The doctor came in... keep in mind this is the doctor who is really trying to get things in motion for me. I really don't want to be rude to him, so I keep telling myself to be patient. Yes, I am still a work in progress regarding patience.
After reviewing news he has already given me, the doctor says he is still waiting for the pathology report on my genetic testing. It should be in by the end of the week. Did I hear that right? Then to put a positive spin on the visit, he again theorized that once he knows exactly what type of B Cell Lymphoma I have, he can plan the proper Chemo treatment. Most likely it will be one of three or four cancers he is considering. If the report comes back as he thinks, the treatment will probably be Chemo once every three weeks, for a total of six treatments. The day after each Chemo treatment I will be going in for a shot, this is to help keep my white cell count up.
After returning home today, I started reading on healingwell.com about this shot for my WBC (white blood cell count). Even though it wasn't great news, I am one who wants to know what is going on. Going in mentally prepared helps me.
I am now waiting for a call confirming an appointment for later this week to install a port ( or portacath). On Tuesday, 11/23 I have to go in for a port blood draw and see the doctor. At that time I am supposed to find out my Chemo schedule, which is supposed to begin right after Thanksgiving.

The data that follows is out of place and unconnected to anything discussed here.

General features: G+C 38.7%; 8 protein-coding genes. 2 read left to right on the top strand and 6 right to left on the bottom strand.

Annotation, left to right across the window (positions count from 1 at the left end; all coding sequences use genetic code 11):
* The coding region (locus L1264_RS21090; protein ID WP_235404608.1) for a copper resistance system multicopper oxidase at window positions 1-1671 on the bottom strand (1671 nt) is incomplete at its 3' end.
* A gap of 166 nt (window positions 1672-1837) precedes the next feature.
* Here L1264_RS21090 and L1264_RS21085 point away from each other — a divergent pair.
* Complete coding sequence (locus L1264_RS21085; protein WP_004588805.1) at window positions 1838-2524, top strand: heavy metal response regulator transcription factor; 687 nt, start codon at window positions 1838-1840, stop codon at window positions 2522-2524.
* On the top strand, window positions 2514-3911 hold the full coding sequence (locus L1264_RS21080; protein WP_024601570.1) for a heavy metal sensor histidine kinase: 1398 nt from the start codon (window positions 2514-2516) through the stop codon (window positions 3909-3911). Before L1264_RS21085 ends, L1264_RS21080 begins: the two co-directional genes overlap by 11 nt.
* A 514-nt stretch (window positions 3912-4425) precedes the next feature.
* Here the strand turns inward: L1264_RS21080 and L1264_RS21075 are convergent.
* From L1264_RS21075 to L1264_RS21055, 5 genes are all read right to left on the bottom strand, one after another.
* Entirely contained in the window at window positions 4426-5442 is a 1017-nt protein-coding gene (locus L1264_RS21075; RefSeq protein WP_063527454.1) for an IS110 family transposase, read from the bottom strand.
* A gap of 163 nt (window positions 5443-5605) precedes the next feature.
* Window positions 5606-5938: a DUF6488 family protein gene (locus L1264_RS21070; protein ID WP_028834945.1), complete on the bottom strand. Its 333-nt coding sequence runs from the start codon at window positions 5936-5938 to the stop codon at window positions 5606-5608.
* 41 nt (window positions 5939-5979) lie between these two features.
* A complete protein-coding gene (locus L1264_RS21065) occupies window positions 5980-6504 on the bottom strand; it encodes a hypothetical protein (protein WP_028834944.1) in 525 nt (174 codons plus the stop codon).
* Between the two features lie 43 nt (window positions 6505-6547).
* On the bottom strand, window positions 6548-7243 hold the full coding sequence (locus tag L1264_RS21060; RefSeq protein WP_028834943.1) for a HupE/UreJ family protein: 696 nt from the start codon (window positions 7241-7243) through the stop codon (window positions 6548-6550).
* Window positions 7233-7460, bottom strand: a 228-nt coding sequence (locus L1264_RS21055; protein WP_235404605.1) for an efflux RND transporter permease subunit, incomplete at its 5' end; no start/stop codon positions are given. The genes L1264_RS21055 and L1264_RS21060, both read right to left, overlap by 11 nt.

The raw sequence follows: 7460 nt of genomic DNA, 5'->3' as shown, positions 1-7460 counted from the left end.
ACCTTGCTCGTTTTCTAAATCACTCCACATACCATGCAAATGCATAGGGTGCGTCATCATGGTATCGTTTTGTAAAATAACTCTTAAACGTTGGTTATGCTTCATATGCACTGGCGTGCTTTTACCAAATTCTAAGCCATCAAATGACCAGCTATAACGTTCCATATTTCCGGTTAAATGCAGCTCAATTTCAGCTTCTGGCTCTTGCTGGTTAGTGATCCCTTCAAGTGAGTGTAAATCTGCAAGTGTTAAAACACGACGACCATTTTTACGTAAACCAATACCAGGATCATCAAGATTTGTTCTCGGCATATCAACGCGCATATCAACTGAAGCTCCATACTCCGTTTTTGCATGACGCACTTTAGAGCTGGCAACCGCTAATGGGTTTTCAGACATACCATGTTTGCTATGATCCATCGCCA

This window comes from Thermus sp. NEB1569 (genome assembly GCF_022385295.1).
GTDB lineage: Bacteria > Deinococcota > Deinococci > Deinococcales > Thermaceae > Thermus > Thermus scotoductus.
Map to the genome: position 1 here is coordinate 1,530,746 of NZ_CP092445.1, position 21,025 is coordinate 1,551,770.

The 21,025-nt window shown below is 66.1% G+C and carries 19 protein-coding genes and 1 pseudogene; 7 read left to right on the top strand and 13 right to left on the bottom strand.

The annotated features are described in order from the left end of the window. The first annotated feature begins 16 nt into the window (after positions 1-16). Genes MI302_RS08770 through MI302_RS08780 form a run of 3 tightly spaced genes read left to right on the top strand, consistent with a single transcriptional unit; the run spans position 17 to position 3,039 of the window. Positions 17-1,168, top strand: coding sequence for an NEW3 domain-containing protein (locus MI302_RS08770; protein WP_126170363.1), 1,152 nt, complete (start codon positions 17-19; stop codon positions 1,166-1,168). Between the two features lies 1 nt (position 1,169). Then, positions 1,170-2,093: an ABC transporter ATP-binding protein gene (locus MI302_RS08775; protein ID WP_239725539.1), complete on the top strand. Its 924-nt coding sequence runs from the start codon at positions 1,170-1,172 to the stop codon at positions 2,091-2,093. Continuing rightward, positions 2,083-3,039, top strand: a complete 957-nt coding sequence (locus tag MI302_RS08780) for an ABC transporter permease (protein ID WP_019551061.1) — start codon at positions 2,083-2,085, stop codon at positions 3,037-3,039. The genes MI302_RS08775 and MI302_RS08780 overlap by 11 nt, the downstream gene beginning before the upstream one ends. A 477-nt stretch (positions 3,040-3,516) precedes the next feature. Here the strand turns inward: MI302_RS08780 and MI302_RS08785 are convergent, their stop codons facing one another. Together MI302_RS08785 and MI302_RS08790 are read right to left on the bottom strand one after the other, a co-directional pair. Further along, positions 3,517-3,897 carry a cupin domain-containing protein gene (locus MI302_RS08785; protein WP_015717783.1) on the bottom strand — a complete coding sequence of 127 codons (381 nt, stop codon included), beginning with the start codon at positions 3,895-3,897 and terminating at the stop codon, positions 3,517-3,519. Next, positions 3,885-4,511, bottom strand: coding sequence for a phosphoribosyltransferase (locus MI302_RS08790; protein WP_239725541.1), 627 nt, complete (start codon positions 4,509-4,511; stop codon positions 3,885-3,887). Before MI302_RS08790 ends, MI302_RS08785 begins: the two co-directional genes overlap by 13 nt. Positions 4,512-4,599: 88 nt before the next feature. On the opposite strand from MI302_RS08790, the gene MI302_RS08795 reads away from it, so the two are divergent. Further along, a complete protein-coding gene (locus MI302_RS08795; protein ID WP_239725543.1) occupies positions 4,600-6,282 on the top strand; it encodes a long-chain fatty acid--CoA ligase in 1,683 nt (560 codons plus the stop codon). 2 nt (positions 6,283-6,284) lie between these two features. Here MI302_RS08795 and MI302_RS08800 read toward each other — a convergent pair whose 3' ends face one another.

From Wikipedia, the free encyclopedia: A port (or portacath) is a small medical applicance that is installed beneath the skin. A catheter connects the port to a vein. Under the skin, the port has a septum through which drugs can be injected and blood samples can be drawn many times, usually with less discomfort for the patient than a more typical "needle stick"... ...The port is usually inserted in the upper chest, just below the clavicle or collar bone, leaving the patient's hands free.
Tonight I am thinking how blessed I am. This news of cancer could be so much worse than it is. Yes, I will always have it; have to watch over it; do treatments for it; take medication; feel side effects; but, I will learn to live with it and the emotional baggage it carries. Did you note that word live?
I point blank asked the doctor today what I was looking at in longetivity. He, of course can't give me exacts, but said with low grade lymphoma worst case five years. Or... ten+ years! I am looking at the ten plus years for me. I will need that much time to finish all of my quilting projects I have begun!
"For I know the plans I have for you," declares the Lord, "plans to prosper you and not to harm you, plans to give you hope and a future." NIV